abstract = "Background. The long-term outcome of renal allografts is characterized by a progressive deterioration of renal function and graft loss. Our aim was to determine early glomerular functional abnormalities, before they become clinically apparent. Methods. Glomerular hemodynamics and dextran sieving were characterized in 21 well-functioning cadaveric renal allograft recipients [normal glomerular filtration rate (GFR) and albumin excretion rate (AER), who also had a kidney biopsy with normal or minimal histological changes] and in 15 uninephrectomized kidney donors. Both groups were one to three years after transplantation or uninephrectomy. Results. The GFR and renal plasma flow (RPF) were similar in both groups (62 ± 3 vs. 63 ± 4, and 343 ± 26 vs. 334 ± 21 mL/min/1.73 m2 for GFR and RPF, in cadaveric recipients vs. donors, respectively), the AER was normal in both groups, but the mean arterial pressure was higher in renal recipients (103 ± 3 vs. 94 ± 3 mm Hg in uninephrectomy controls, P < 0.05). Despite similar levels of overall glomerular function in the two groups, the dextran sieving curve was uniformly elevated in the renal allograft recipients versus uninephrectomy controls (P < 0.05 for dextrans 38 to 66 {\AA}). Using a log-normal glomerular pore-size distribution model to analyze potential mechanisms, the elevation in the dextran sieving curve resulted from a shift in the distribution of glomerular filtering pores to a larger size (mean glomerular pore size 46 ± 2 vs. 43 ± 2 {\AA} for uninephrectomy controls, P < 0.05), resulting in a larger fraction of filtrate volume permeating very large pores. By morphometric analysis, the thickness of the glomerular basement membrane was increased in kidney allograft as compared to 2-kidney biopsy controls (614 ± 33 vs. 427 ± 22 nm, respectively, P < 0.05). Conclusions. Even in {"}well functioning{"} renal allografts there is a glomerular dysfunction characterized by increased permeability to macromolecules resulting from a shift of the glomerular pores to a larger size. These changes could be mediated by ultrastructural alterations at the glomerular capillary or by alterations in intraglomerular hemodynamics. Early allograft dysfunction may contribute to the progressive renal insufficiency of renal allografts.",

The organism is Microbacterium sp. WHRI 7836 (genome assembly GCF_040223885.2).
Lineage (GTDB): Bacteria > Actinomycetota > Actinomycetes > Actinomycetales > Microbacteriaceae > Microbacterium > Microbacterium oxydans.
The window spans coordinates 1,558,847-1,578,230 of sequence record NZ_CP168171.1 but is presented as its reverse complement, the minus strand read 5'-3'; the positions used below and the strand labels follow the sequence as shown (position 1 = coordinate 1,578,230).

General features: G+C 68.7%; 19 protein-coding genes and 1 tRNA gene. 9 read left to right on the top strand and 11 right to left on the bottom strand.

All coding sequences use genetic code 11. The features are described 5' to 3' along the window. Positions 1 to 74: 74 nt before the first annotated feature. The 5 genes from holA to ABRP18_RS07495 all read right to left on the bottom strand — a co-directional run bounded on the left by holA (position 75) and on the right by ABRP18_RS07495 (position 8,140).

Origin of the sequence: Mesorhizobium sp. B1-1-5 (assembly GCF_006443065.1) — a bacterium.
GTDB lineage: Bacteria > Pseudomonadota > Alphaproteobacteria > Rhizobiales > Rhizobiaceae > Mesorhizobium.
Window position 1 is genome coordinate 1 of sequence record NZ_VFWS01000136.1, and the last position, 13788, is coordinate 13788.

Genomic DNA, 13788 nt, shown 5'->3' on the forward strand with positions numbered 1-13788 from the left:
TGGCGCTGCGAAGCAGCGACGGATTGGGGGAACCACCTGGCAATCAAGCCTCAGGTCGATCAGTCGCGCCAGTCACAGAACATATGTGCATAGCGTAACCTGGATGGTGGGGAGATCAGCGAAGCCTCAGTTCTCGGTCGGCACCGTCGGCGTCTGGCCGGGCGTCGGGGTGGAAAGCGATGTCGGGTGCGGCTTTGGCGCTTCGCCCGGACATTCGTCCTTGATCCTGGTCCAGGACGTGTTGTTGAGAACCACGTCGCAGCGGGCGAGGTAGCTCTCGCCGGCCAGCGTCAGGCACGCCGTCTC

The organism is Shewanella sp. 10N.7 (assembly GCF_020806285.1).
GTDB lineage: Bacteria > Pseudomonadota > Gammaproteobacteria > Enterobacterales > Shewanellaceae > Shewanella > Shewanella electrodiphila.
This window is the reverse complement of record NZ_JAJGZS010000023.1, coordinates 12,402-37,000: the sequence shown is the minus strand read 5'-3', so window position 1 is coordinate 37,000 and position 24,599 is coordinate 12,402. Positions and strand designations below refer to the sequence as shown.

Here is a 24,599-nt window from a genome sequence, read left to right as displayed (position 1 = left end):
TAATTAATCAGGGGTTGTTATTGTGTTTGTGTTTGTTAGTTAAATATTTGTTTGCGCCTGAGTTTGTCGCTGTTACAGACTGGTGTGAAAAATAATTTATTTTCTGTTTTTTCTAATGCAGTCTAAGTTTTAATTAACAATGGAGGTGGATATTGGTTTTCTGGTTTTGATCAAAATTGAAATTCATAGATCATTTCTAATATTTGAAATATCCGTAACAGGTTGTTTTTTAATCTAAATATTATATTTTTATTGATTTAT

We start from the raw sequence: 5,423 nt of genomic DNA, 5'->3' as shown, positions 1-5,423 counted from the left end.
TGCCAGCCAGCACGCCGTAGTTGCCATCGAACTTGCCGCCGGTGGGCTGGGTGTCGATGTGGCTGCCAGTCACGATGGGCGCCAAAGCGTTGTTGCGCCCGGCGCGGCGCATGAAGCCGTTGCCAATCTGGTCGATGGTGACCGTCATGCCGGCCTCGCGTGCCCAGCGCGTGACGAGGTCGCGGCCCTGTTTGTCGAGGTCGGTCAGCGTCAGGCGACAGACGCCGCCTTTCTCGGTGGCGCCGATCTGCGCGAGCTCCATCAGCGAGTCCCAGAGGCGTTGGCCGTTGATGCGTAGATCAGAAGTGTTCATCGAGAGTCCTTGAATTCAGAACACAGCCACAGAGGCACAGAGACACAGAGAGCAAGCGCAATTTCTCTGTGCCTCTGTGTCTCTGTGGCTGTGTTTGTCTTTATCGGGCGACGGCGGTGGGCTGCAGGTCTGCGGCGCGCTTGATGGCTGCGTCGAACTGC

keywords = "Dextran sieving, Glomerular morphometry, Hemodynamics, Permselectivity, Transplantation, Uninephrectomy",
author = "{Zayas Montalvo}, {Carlos F} and A. Guasch",
year = "2001",
month = "1",
day = "1",
doi = "10.1046/j.1523-1755.2001.00005.x",
language = "English (US)",
volume = "60",
pages = "1938--1947",
journal = "Kidney International",
issn = "0085-2538",
publisher = "Nature Publishing Group",
number = "5",

}

TY - JOUR

T1 - Early glomerular dysfunction in human renal allografts

AU - Zayas Montalvo, Carlos F

AU - Guasch, A.

PY - 2001/1/1

Y1 - 2001/1/1